Henry Kwok Hang Fai, associate professor in the University of Macau (UM) Faculty of Health Sciences (FHS), has been elected fellow of both the Royal Society of Chemistry and the Royal Society of Biology for his distinguished contributions to the fields of chemical and biomedical sciences. The achievement of fellow status of Prof Kwok is also testament to the leading role of the FHS in driving innovations and generating impactful research results.
The Royal Society of Chemistry and the Royal Society of Biology are prestigious and authoritative academic institutions in the world. Both societies award fellowships every year to scientists who have made outstanding and influential contributions to their fields in research or for the benefit of society.
Prof Kwok has been involved in biomedical and chemical research for many years and is dedicated to the discovery and development of peptide-based/antibody-based prototype drug. In the past few years, he expanded his research in chemical-based immunosensor and immunoassay development for cancer diagnostics and biomarker identification/validation. He has published over 120 papers in many SCI-indexed journals with a high impact factor, including Molecular Cancer, Drug Resistance Updates, Trends in Cancer, Seminars in Cancer Biology, Proceedings of the National Academy of Sciences, Biosensors and Bioelectronics, and International Journal of Biological Sciences.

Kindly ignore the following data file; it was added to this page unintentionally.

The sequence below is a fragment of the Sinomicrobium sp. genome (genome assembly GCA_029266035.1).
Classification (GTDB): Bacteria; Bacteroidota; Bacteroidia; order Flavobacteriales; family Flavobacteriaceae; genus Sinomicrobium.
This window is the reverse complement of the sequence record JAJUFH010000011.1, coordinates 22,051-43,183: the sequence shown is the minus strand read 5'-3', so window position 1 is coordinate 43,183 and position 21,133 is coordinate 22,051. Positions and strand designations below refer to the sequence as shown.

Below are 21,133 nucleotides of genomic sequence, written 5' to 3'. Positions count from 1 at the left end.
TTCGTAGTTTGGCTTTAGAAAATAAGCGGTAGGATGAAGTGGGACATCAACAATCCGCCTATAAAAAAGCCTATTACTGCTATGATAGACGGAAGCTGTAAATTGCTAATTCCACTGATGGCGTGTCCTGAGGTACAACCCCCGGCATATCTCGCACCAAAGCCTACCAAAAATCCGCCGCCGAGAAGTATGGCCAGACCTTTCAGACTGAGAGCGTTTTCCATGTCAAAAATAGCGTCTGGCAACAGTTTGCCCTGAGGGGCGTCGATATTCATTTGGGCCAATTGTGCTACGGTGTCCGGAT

In addition to associate professor in the FHS and chair of the Advisory Committee of Biological Imaging and Stem Cell Core in the FHS, Prof Kwok is also a visiting mentor at the University of Cambridge and a standing committee member of the International Society on Toxinology. He is also the editor-in-chief of Biology, an editor of Expert Reviews in Molecular Medicine, and a guest editor of Seminars in Cancer Biology.
In addition, Prof Kwok and his research team have developed a new inhibitory antibody named A9(B8) IgG, which targets tumour necrosis factor‑α converting enzyme (TACE/ADAM17). In addition, Prof Kwok has recently unveiled a novel concept on designing a bioactive venom-based peptide as a potent and specific anticancer prototype drug template named Gonearrestide (P13). He also proposed a stem cell application on his newly discovered venom-based peptide named M6 to maintain the self-renewal of human embryonic stem cells by activating fibroblast growth factor and transforming growth factor-beta signaling. With these research accomplishments, Prof Kwok has been granted seven patents.